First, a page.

For all the talk lately of the NBA’s dwindling television ratings, there is one potential saving grace on the way Wednesday: Zion Williamson, the most-hyped No. 1 pick since LeBron James a little more than a decade and a half ago, is slated to make his regular-season debut as a pro. Finally, after a half-season of waiting and wondering what he’ll look like when the games actually count, we’ll see the former Duke star take the court with his New Orleans teammates.
But perhaps the most fascinating question tied to his return is one that could take a bit longer to ascertain: Will the rookie’s presence be enough to lift the Pelicans — losers of 13 in a row at one point this season, and still in just 12th place in the West — into the conference’s final playoff spot?
Based on what we saw from Williamson and the Pelicans in the preseason, reaching the postseason wouldn’t be all that far-fetched. Zion and the Pels looked like a match made in heaven in those October exhibition games, going 5-0 while playing an uptempo style that made use of his dynamic skill in transition and put limited pressure on his ability to create offense in half-court scenarios. (Even without Zion so far this season, the Pelicans play at the league’s sixth-fastest pace.)
So we should undoubtedly expect to see that approach, which helped Williamson achieve historic preseason averages: 23 points and 6 rebounds in just 27 minutes per night on 71 percent shooting. But if there’s one thing that could look different, it’s that Brandon Ingram, averaging nearly 26 points per game, has taken over as the team’s No. 1 option.
Assuming that remains the case, it will be interesting to see how well — and how often — the 22-year-old runs the pick-and-roll with Williamson.1 Ingram goes 1-on-1 frequently and has been efficient in doing so, but will allowing him to do his own thing minimize Zion’s downhill role within the offense? If Ingram continues to call his own number with Williamson on the court, there should still be plenty of half-court opportunities to get Zion touches — especially by putting him in the corner, and then having a teammate set a pindown screen for him, giving him a running start toward the basket around the elbow.
When completely healthy — something this club hasn’t been all season — the Pelicans have their fair share of weapons. Aside from Ingram showing considerable growth, Lonzo Ball has been far more comfortable as a perimeter shooter and is hitting triples at a league-average rate with his new shooting form. J.J. Redick is still one of the most dangerous shooters in the sport, and New Orleans can leverage that skill to pair him and Zion together in certain sets to force defenses into impossible Catch-22s. (Redick and rookie Jaxson Hayes have seemingly already mastered this play, resulting in several Hayes dunks.) Jrue Holiday is one of the most solid, balanced floor generals in the game, and Derrick Favors is consistently one of the more underrated bigs, especially on defense, where the Pelicans have struggled mightily thus far.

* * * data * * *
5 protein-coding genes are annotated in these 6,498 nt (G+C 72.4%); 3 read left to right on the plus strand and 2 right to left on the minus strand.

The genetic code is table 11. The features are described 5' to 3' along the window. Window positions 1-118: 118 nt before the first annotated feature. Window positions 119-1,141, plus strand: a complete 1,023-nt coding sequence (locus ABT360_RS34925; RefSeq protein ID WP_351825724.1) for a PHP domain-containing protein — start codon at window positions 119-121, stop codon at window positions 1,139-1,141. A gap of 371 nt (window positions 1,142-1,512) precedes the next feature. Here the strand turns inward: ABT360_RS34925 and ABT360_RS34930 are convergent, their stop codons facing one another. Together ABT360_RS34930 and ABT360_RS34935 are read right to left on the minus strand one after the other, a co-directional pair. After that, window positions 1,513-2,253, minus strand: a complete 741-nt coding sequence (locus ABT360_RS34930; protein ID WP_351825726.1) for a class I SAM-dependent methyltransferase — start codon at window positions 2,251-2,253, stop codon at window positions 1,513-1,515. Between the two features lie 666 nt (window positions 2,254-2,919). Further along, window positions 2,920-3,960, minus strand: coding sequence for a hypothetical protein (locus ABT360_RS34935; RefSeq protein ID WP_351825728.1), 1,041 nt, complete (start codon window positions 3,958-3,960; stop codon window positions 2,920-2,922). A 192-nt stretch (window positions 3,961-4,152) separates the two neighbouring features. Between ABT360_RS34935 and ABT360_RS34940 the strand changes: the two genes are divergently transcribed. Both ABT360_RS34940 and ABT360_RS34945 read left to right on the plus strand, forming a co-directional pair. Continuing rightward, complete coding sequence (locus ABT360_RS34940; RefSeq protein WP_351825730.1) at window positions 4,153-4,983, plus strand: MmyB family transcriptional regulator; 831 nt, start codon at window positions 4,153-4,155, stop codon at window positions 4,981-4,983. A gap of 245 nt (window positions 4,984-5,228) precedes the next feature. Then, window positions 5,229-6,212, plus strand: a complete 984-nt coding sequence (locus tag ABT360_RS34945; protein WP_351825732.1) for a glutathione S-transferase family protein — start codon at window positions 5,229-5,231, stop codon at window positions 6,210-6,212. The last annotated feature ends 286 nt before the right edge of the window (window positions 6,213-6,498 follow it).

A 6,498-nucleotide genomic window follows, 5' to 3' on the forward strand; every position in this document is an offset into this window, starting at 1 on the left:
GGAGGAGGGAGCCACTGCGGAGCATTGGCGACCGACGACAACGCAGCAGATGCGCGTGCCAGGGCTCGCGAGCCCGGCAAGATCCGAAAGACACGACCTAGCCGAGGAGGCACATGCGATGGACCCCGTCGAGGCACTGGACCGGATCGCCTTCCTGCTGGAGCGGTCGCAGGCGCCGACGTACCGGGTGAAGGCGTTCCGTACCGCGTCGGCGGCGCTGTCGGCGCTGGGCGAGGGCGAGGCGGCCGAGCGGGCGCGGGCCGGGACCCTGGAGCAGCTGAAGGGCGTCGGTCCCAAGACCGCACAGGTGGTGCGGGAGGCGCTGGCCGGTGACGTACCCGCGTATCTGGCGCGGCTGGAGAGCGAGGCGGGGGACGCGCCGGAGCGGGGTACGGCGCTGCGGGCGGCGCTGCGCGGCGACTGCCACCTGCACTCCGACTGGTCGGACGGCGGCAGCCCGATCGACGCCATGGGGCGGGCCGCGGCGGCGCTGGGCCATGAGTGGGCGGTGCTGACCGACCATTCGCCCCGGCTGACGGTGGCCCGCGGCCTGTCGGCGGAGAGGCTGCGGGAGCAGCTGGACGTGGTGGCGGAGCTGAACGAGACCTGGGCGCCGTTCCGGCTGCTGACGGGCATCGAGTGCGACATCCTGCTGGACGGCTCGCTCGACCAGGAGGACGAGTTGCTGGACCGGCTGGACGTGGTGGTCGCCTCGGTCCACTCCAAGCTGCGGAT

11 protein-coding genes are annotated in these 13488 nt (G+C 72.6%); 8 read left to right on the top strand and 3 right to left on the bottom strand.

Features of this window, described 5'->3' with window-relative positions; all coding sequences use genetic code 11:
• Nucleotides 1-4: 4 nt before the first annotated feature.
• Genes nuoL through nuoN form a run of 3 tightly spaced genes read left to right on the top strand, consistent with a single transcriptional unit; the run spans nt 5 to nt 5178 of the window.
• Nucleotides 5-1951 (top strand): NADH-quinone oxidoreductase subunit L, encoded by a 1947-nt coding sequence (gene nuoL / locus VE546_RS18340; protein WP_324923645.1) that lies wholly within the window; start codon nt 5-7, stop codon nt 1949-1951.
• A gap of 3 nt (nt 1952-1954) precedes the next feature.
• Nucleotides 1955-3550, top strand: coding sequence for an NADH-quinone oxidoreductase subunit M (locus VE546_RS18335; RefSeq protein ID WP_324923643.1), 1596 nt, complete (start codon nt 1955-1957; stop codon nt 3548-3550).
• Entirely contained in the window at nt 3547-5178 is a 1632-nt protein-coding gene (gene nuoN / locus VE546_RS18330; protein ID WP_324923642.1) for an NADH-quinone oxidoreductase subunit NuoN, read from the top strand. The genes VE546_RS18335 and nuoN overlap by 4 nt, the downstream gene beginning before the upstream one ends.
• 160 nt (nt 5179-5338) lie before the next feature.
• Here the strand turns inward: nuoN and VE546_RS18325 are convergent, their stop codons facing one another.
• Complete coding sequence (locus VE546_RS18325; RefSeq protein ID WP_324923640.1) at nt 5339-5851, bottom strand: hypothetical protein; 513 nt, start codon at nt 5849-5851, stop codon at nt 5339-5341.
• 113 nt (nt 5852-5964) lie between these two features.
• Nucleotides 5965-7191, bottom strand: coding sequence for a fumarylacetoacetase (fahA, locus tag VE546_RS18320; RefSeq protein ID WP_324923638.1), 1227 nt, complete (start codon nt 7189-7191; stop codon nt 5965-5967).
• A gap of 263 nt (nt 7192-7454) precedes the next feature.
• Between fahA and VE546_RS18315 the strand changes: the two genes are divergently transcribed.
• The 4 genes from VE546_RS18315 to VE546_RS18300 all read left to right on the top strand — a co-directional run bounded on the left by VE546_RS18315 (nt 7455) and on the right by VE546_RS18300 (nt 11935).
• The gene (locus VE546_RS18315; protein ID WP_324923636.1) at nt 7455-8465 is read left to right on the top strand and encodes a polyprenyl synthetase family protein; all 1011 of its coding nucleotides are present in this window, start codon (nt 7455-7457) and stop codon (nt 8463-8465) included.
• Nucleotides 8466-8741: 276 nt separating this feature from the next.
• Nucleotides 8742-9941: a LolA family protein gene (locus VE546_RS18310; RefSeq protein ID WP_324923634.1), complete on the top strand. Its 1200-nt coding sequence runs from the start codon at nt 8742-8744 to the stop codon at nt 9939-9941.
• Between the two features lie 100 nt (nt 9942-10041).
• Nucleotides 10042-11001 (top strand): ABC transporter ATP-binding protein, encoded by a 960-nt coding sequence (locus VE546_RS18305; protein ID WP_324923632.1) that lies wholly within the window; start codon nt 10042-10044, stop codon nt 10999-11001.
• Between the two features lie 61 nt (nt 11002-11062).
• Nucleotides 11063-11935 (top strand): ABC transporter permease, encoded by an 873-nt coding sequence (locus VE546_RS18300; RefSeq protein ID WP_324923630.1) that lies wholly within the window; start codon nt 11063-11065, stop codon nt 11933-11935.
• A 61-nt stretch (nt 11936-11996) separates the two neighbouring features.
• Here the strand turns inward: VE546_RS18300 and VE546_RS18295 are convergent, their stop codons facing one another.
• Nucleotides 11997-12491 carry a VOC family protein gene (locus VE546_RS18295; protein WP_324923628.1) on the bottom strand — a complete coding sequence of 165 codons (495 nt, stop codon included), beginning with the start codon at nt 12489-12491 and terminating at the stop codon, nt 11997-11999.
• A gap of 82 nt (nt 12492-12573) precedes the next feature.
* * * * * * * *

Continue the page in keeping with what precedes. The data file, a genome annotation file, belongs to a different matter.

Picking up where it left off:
But while it’s clear how the Pelicans can use Williamson, that doesn’t quite answer the question of whether he’ll put them over the top for the last spot playoff out West.
Interestingly enough, FiveThirtyEight’s NBA projection model is extremely bullish on the Pelicans; on Tuesday morning, it gave them a 61 percent probability of earning the last playoff spot — even without Williamson back yet, and even though the club is 3.5 games behind the red-hot Memphis Grizzlies for eighth place in the standings.
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So why all the statistical faith in New Orleans? There are a handful of reasons, but two stand out. First, the model believes the Pelicans’ roster at completely full strength has the talent of a 50-win club. And second, the other six teams in the fight for that last playoff seed all have far tougher remaining schedules.
In fact, three of those clubs — Phoenix, Memphis and Minnesota — rank among the top five in remaining strength of schedule; the other three — Sacramento, Portland and San Antonio, rank in the top 15. In a stark contrast, the Pelicans have the second-easiest remaining schedule. Another thing that should make New Orleans feel confident: 14 of its remaining games are against those six teams also fighting for the last spot. And the Pelicans have amassed a 6-1 mark against those clubs to this point.
However it ends up playing out, there’s no denying this season — from Zion’s surgery and the 13-game skid, to Ingram’s star turn and now getting Zion back in time for a late run at a playoff spot2 — has been one of extreme highs and lows. And seeing where the roller coaster ends for Williamson and the Pelicans figures to make for great entertainment.
Check out our latest NBA predictions.